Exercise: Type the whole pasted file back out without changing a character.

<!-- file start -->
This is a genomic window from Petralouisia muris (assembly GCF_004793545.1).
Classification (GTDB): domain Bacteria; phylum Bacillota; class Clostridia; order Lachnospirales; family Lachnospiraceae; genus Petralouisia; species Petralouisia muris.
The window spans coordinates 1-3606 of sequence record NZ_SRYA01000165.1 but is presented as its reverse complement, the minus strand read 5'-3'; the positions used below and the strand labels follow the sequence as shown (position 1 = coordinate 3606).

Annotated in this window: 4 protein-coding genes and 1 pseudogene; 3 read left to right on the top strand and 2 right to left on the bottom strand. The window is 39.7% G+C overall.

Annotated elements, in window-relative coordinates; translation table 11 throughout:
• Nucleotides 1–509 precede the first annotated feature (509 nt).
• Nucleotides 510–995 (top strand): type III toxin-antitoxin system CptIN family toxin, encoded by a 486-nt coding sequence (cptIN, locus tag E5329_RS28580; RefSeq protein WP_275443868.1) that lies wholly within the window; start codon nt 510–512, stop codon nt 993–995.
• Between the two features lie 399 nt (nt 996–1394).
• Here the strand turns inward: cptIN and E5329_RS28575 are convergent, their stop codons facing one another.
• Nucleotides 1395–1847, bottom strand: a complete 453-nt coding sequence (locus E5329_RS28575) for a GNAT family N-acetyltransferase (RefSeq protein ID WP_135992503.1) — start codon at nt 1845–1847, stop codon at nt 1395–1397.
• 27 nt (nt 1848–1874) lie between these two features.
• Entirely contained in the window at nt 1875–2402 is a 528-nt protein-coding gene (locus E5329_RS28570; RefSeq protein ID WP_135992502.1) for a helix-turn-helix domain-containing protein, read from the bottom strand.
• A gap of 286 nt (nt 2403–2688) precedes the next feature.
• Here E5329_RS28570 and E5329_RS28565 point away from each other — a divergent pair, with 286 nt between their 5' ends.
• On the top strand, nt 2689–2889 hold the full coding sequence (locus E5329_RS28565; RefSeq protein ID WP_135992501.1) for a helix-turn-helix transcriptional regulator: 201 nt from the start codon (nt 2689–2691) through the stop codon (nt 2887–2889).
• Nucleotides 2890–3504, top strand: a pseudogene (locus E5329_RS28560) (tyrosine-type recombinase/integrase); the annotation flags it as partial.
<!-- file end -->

This is a genomic window from Petralouisia muris (assembly GCF_004793545.1).
Classification (GTDB): domain Bacteria; phylum Bacillota; class Clostridia; order Lachnospirales; family Lachnospiraceae; genus Petralouisia; species Petralouisia muris.
The window spans coordinates 1-3606 of sequence record NZ_SRYA01000165.1 but is presented as its reverse complement, the minus strand read 5'-3'; the positions used below and the strand labels follow the sequence as shown (position 1 = coordinate 3606).

Annotated in this window: 4 protein-coding genes and 1 pseudogene; 3 read left to right on the top strand and 2 right to left on the bottom strand. The window is 39.7% G+C overall.

Annotated elements, in window-relative coordinates; translation table 11 throughout:
• Nucleotides 1–509 precede the first annotated feature (509 nt).
• Nucleotides 510–995 (top strand): type III toxin-antitoxin system CptIN family toxin, encoded by a 486-nt coding sequence (cptIN, locus tag E5329_RS28580; RefSeq protein WP_275443868.1) that lies wholly within the window; start codon nt 510–512, stop codon nt 993–995.
• Between the two features lie 399 nt (nt 996–1394).
• Here the strand turns inward: cptIN and E5329_RS28575 are convergent, their stop codons facing one another.
• Nucleotides 1395–1847, bottom strand: a complete 453-nt coding sequence (locus E5329_RS28575) for a GNAT family N-acetyltransferase (RefSeq protein ID WP_135992503.1) — start codon at nt 1845–1847, stop codon at nt 1395–1397.
• 27 nt (nt 1848–1874) lie between these two features.
• Entirely contained in the window at nt 1875–2402 is a 528-nt protein-coding gene (locus E5329_RS28570; RefSeq protein ID WP_135992502.1) for a helix-turn-helix domain-containing protein, read from the bottom strand.
• A gap of 286 nt (nt 2403–2688) precedes the next feature.
• Here E5329_RS28570 and E5329_RS28565 point away from each other — a divergent pair, with 286 nt between their 5' ends.
• On the top strand, nt 2689–2889 hold the full coding sequence (locus E5329_RS28565; RefSeq protein ID WP_135992501.1) for a helix-turn-helix transcriptional regulator: 201 nt from the start codon (nt 2689–2691) through the stop codon (nt 2887–2889).
• Nucleotides 2890–3504, top strand: a pseudogene (locus E5329_RS28560) (tyrosine-type recombinase/integrase); the annotation flags it as partial.